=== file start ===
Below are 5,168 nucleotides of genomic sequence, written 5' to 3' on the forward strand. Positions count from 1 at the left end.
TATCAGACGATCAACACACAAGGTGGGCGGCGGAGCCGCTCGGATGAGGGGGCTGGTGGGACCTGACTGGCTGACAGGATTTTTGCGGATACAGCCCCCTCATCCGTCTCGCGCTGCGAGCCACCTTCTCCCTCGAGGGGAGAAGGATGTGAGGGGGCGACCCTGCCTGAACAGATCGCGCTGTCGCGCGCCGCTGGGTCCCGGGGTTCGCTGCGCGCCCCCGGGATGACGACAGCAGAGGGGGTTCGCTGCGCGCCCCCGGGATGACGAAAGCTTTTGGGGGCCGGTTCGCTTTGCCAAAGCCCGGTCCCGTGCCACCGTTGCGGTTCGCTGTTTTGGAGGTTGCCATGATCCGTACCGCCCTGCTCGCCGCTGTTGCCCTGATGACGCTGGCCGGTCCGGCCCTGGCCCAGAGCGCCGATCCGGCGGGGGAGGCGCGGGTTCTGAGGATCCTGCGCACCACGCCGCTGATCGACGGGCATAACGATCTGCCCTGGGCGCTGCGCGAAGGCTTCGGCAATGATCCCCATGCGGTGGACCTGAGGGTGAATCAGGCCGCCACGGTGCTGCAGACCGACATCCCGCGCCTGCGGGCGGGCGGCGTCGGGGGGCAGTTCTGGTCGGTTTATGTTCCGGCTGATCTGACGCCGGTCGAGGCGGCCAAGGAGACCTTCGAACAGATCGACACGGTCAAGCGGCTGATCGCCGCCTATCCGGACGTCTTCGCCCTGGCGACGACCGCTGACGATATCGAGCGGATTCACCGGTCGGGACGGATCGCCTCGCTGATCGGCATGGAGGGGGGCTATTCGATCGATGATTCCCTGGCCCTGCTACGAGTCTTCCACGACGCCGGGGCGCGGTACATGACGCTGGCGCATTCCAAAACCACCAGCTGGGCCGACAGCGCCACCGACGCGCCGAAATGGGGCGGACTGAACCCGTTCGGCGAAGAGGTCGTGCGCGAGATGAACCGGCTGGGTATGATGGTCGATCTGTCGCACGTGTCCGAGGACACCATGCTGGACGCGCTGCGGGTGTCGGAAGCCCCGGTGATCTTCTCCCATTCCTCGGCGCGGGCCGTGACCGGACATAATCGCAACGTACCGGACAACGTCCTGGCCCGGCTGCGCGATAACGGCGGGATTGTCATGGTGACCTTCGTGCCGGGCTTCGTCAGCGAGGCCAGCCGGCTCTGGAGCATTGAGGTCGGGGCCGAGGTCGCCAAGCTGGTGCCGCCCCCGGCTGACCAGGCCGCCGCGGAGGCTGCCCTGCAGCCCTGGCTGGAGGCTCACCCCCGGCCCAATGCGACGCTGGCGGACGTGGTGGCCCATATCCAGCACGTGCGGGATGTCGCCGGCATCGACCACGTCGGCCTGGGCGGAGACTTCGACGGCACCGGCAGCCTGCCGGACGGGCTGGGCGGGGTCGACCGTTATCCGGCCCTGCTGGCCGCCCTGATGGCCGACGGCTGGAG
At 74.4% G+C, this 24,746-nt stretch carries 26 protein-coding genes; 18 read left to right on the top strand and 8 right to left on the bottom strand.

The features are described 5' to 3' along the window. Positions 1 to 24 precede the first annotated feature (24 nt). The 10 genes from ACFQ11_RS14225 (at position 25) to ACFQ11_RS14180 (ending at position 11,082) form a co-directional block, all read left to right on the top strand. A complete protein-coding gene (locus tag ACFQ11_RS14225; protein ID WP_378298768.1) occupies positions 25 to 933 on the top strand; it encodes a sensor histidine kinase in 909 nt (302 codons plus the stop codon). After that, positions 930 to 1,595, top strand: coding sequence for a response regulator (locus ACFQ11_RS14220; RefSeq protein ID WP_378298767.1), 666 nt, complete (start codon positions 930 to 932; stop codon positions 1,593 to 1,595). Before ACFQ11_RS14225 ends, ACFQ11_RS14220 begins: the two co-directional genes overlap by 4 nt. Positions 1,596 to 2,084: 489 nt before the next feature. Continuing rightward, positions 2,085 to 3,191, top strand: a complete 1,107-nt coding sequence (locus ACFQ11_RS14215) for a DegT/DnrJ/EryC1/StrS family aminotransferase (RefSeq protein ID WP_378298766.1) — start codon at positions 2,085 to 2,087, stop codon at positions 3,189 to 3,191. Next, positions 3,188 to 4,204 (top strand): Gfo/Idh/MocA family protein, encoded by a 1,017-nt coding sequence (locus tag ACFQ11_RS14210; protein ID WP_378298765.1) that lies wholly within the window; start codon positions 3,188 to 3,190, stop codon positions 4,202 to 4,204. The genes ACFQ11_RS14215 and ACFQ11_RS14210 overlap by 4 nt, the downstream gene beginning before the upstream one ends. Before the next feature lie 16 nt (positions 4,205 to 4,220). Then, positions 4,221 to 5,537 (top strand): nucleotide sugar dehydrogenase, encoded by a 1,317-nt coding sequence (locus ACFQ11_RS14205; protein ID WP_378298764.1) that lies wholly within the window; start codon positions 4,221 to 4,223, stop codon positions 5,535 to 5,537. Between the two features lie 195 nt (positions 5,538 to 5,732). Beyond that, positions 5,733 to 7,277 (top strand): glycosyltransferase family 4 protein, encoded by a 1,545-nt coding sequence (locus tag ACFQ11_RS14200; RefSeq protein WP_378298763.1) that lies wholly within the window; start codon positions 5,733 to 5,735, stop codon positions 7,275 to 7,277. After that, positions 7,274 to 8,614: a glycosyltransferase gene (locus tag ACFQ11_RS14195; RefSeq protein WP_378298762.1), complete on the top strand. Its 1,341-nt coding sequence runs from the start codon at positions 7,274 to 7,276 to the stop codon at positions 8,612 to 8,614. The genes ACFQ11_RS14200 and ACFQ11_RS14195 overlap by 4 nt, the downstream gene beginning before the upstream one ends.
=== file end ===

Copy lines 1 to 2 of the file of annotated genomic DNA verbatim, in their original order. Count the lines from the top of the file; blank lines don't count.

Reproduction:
Below are 5,168 nucleotides of genomic sequence, written 5' to 3' on the forward strand. Positions count from 1 at the left end.
TATCAGACGATCAACACACAAGGTGGGCGGCGGAGCCGCTCGGATGAGGGGGCTGGTGGGACCTGACTGGCTGACAGGATTTTTGCGGATACAGCCCCCTCATCCGTCTCGCGCTGCGAGCCACCTTCTCCCTCGAGGGGAGAAGGATGTGAGGGGGCGACCCTGCCTGAACAGATCGCGCTGTCGCGCGCCGCTGGGTCCCGGGGTTCGCTGCGCGCCCCCGGGATGACGACAGCAGAGGGGGTTCGCTGCGCGCCCCCGGGATGACGAAAGCTTTTGGGGGCCGGTTCGCTTTGCCAAAGCCCGGTCCCGTGCCACCGTTGCGGTTCGCTGTTTTGGAGGTTGCCATGATCCGTACCGCCCTGCTCGCCGCTGTTGCCCTGATGACGCTGGCCGGTCCGGCCCTGGCCCAGAGCGCCGATCCGGCGGGGGAGGCGCGGGTTCTGAGGATCCTGCGCACCACGCCGCTGATCGACGGGCATAACGATCTGCCCTGGGCGCTGCGCGAAGGCTTCGGCAATGATCCCCATGCGGTGGACCTGAGGGTGAATCAGGCCGCCACGGTGCTGCAGACCGACATCCCGCGCCTGCGGGCGGGCGGCGTCGGGGGGCAGTTCTGGTCGGTTTATGTTCCGGCTGATCTGACGCCGGTCGAGGCGGCCAAGGAGACCTTCGAACAGATCGACACGGTCAAGCGGCTGATCGCCGCCTATCCGGACGTCTTCGCCCTGGCGACGACCGCTGACGATATCGAGCGGATTCACCGGTCGGGACGGATCGCCTCGCTGATCGGCATGGAGGGGGGCTATTCGATCGATGATTCCCTGGCCCTGCTACGAGTCTTCCACGACGCCGGGGCGCGGTACATGACGCTGGCGCATTCCAAAACCACCAGCTGGGCCGACAGCGCCACCGACGCGCCGAAATGGGGCGGACTGAACCCGTTCGGCGAAGAGGTCGTGCGCGAGATGAACCGGCTGGGTATGATGGTCGATCTGTCGCACGTGTCCGAGGACACCATGCTGGACGCGCTGCGGGTGTCGGAAGCCCCGGTGATCTTCTCCCATTCCTCGGCGCGGGCCGTGACCGGACATAATCGCAACGTACCGGACAACGTCCTGGCCCGGCTGCGCGATAACGGCGGGATTGTCATGGTGACCTTCGTGCCGGGCTTCGTCAGCGAGGCCAGCCGGCTCTGGAGCATTGAGGTCGGGGCCGAGGTCGCCAAGCTGGTGCCGCCCCCGGCTGACCAGGCCGCCGCGGAGGCTGCCCTGCAGCCCTGGCTGGAGGCTCACCCCCGGCCCAATGCGACGCTGGCGGACGTGGTGGCCCATATCCAGCACGTGCGGGATGTCGCCGGCATCGACCACGTCGGCCTGGGCGGAGACTTCGACGGCACCGGCAGCCTGCCGGACGGGCTGGGCGGGGTCGACCGTTATCCGGCCCTGCTGGCCGCCCTGATGGCCGACGGCTGGAG